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What Is A2 Milk?

author avatar Dr. Eric Berg 04/15/2024

Have you noticed an increasing number of milk products labeled as A2 milk in the dairy aisle? What is A2 milk, and should you consider incorporating it into your diet?

Discover why A2 milk may be an excellent option for individuals with lactose intolerance and learn why A1 milk consumption can cause stomach discomfort and may increase the risk of inflammatory health issues.   

Bottle of milk

What is A2 milk?

A2 milk contains high concentrations of A2 casein and little to no A1 casein. 

Cow’s milk consists of several proteins, including whey and casein. Beta-caseins are among the most predominant milk proteins, accounting for around 30 percent of the overall protein content of milk.  

A1 and A2 beta-caseins are the most common variants, and although they’re almost identical, they have a slight variation in their sequence of amino acids. 

The cow's genetic profile influences the beta-casein content of milk, with some cows producing A1 milk and others procuring A2 beta-casein-containing milk. 

Guernsey and Jersey cows have been found to produce milk containing predominantly A2 beta-casein proteins. In contrast, Holstein cows, the most common cattle species used in industrial dairy farming, produce milk with high concentrations of A1. 

Evidence shows that A2 milk consumption is associated with various health benefits and is less likely to cause gastrointestinal discomfort than traditional cow’s milk, which typically is high in A1 protein.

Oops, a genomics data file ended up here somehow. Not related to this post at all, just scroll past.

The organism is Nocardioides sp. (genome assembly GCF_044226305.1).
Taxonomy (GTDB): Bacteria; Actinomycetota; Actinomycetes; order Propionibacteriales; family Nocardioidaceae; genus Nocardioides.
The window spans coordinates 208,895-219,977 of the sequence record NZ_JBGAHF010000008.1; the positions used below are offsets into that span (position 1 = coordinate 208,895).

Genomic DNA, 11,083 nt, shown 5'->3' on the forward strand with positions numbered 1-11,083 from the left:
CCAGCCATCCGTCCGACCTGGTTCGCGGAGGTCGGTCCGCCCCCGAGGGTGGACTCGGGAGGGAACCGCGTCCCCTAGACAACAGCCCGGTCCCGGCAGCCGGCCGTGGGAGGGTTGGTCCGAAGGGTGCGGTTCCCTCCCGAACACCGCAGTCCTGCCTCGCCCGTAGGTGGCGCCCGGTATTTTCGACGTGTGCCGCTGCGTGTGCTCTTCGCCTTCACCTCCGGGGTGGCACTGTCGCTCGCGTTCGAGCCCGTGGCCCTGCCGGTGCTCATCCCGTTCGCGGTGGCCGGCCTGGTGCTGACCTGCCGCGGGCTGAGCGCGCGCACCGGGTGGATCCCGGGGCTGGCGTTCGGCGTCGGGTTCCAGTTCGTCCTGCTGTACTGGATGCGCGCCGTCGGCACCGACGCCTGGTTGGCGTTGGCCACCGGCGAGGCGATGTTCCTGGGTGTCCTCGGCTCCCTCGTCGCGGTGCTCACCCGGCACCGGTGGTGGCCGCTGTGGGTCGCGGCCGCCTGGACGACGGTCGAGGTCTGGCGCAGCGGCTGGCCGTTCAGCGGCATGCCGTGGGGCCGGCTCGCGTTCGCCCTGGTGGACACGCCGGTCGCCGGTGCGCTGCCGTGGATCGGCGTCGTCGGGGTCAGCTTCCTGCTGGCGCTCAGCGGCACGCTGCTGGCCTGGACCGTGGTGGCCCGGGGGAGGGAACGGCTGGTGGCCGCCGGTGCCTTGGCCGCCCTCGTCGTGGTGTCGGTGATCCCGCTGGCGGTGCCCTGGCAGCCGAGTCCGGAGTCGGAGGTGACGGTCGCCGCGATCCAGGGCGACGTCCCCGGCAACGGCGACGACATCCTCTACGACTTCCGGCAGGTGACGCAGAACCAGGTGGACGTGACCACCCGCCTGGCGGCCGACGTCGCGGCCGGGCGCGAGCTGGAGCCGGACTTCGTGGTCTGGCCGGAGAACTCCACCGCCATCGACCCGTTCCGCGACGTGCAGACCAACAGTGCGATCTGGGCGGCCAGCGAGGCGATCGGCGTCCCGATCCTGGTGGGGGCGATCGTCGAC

Watch the video below to learn more about A2 milk. 

A1 vs. A2 milk

Although A1 and A2 casein are structurally very similar, their slightly different amino acid sequence can impact how the body responds to milk consumption. 

The digestion of A1 casein releases beta-casomorphin-7 (BCM-7), an inflammatory peptide associated with digestive discomfort, including abdominal pain, bloating, and diarrhea in sensitive individuals. 

In contrast, A2 casein breakdown doesn’t cause BCM-7 release, which may explain why A2 milk is generally better tolerated and associated with a lower risk of gastrointestinal problems. 

A study published in Nutrients found that individuals who are lactose intolerant experienced significantly fewer intestinal issues when consuming milk containing only A2 casein compared to drinking ordinary cows' milk high in A1 casein. 

In addition, food science research published in the Journal of Nutritional Biochemistry found that BCM-7 may be linked to changes in cognitive behavior and brain function due to its ability to cross the blood-brain barrier and influence neurological processes.

However, the impact of A1 milk consumption varies among individuals and depends on a person’s genetic predisposition, gut health, and overall immune system functioning.  

A1 and A2 milk

Benefits of A2 milk products